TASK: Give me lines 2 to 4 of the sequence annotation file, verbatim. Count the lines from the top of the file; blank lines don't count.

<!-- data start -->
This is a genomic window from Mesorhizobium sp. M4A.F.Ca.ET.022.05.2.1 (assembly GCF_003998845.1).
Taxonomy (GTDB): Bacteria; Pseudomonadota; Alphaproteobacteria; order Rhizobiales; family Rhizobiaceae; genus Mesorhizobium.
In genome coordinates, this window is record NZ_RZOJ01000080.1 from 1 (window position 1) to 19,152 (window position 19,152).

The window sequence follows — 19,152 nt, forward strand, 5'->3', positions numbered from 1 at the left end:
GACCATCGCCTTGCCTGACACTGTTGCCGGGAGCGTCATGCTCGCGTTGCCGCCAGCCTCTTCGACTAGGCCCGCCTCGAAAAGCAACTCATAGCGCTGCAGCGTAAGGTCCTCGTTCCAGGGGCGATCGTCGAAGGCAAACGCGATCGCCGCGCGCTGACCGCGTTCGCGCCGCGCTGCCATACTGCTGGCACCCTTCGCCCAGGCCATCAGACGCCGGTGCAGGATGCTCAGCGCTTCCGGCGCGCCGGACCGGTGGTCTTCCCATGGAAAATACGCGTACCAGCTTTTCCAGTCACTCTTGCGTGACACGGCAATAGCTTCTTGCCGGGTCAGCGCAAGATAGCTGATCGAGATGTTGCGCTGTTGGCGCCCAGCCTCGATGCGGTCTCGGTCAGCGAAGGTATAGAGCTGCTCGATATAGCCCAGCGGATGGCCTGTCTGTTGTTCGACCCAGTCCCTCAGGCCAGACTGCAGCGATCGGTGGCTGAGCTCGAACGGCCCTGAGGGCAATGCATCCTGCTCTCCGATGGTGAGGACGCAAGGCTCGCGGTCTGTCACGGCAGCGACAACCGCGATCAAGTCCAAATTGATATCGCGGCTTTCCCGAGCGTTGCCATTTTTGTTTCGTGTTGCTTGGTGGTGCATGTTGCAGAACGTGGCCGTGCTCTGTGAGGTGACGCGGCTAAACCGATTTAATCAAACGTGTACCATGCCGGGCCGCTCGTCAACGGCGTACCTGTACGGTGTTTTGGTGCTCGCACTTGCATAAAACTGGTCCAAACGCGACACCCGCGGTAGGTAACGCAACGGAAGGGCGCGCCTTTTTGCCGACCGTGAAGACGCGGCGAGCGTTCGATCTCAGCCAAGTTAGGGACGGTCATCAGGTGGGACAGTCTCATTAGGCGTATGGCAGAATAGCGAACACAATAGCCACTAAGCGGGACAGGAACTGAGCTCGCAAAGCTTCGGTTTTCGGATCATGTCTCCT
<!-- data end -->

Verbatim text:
Taxonomy (GTDB): Bacteria; Pseudomonadota; Alphaproteobacteria; order Rhizobiales; family Rhizobiaceae; genus Mesorhizobium.
In genome coordinates, this window is record NZ_RZOJ01000080.1 from 1 (window position 1) to 19,152 (window position 19,152).

The window sequence follows — 19,152 nt, forward strand, 5'->3', positions numbered from 1 at the left end: